Lotmead Villages, Swindon

Unable to meet its development needs wholly within the existing urban areas, Swindon is breaking the concrete collar that has long constrained the town’s expansion. Development has been tightly bound by the A419 dual carriageway, but the hard suburban edge is set to be breached through an ambitious growth agenda that includes five strategic urban extensions. Planit’s proposals for Lotmead Villages form the first of these, and one of the UK’s largest urban extensions.

A scattering of attractive villages beyond the grip of the A491 boundary formed the starting point for our long-term vision to achieve balanced and inclusive growth. It was these communities that prompted the question ‘What makes a good village?’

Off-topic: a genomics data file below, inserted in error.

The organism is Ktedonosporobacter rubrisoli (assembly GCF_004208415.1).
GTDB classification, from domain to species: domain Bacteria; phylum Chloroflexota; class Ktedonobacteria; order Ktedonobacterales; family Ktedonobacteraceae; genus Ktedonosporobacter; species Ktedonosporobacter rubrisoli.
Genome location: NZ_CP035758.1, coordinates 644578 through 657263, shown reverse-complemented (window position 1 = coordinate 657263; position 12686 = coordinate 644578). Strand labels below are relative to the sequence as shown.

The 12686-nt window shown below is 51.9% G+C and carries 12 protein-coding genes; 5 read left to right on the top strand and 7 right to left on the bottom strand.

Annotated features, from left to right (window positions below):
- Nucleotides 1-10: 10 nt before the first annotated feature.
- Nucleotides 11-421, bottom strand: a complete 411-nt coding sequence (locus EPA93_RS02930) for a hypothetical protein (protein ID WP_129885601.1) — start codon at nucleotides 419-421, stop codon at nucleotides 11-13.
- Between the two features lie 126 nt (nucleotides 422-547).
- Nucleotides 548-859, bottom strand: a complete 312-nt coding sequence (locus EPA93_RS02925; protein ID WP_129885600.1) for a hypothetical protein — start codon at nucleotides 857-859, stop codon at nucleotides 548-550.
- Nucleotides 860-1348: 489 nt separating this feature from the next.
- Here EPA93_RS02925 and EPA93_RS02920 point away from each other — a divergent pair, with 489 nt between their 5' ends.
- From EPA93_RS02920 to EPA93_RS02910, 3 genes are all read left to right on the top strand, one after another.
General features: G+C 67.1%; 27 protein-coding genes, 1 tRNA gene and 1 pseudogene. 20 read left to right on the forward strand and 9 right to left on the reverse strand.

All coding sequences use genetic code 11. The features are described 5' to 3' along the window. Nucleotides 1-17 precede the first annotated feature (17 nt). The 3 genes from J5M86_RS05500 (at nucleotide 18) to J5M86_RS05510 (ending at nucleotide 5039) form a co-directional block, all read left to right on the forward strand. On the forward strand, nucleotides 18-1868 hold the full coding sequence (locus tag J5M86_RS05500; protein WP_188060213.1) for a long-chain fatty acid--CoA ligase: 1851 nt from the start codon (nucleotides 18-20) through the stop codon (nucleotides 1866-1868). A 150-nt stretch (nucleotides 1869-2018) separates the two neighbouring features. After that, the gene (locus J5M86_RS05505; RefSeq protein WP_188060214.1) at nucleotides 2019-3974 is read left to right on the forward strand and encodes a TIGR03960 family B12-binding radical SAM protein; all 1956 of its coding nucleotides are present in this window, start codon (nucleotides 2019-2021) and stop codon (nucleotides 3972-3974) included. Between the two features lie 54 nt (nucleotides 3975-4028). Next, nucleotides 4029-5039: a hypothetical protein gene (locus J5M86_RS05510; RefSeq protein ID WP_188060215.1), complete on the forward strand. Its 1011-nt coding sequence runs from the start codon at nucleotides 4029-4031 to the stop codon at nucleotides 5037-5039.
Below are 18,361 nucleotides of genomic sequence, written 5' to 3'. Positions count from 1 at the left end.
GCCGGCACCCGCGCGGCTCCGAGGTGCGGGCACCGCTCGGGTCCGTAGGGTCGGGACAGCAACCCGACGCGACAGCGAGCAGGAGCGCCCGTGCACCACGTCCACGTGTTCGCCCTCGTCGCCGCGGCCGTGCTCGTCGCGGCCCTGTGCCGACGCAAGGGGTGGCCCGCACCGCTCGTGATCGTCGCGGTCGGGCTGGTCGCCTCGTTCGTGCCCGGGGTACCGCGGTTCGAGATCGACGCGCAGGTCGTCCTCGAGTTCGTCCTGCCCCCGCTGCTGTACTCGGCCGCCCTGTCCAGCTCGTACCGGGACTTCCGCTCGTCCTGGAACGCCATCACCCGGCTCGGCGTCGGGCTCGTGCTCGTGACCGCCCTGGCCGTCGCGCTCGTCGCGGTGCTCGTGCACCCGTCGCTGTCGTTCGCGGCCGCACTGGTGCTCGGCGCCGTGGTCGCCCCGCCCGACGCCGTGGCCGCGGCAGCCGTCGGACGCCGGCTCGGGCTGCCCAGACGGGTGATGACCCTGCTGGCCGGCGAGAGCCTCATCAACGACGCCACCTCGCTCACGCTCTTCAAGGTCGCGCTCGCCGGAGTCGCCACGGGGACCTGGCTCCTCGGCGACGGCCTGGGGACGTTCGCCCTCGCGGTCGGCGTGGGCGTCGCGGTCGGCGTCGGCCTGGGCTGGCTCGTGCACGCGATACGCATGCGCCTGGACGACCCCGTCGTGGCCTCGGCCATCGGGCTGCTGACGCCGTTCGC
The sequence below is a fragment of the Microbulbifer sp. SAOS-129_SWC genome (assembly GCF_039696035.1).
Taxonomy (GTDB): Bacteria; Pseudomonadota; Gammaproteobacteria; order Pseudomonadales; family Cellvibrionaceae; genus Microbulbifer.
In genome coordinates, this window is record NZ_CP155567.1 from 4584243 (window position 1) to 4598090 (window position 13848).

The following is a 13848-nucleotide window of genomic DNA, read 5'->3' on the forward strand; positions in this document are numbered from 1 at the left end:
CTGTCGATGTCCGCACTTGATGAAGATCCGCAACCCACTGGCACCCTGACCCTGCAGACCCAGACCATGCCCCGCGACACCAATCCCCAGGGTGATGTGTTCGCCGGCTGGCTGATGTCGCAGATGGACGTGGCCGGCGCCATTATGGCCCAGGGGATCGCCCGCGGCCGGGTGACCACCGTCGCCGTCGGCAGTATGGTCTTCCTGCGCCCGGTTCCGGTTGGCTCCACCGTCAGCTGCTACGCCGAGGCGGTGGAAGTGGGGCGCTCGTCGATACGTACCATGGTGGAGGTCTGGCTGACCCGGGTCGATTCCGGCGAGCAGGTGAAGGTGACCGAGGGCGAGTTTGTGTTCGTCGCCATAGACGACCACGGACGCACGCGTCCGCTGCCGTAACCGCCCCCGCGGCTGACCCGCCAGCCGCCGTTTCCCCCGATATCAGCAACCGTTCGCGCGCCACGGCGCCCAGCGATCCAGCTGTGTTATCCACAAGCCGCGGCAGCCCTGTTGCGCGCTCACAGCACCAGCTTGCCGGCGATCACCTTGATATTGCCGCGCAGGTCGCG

We undertook comprehensive research to determine how these conurbations embraced the distinctive assets of the wider rural landscape setting, to identify their unique characteristics and examine their sense of place. The same query was posed within a national and international context, drawing on best practice examples of Urban Design and placemaking across the UK and Europe to draw out common threads. Our conclusions of the Townscape and Precedent Study set out the elements that combine to create a place where people aspire to live, and consequently form the design cues for the Lotmead Villages proposals.

Our research, evidence-based methodology formed the starting point for the two village concept. Each village has its own local centre and a Primary School, and collectively they provide 2,600 homes. We introduced focal points for activity, a walkable (and cycle friendly) network of streets and connections to existing settlement. The proposals were influenced by the landscape context, incorporate innovative and sustainable design, whilst creating distinctive neighbourhoods.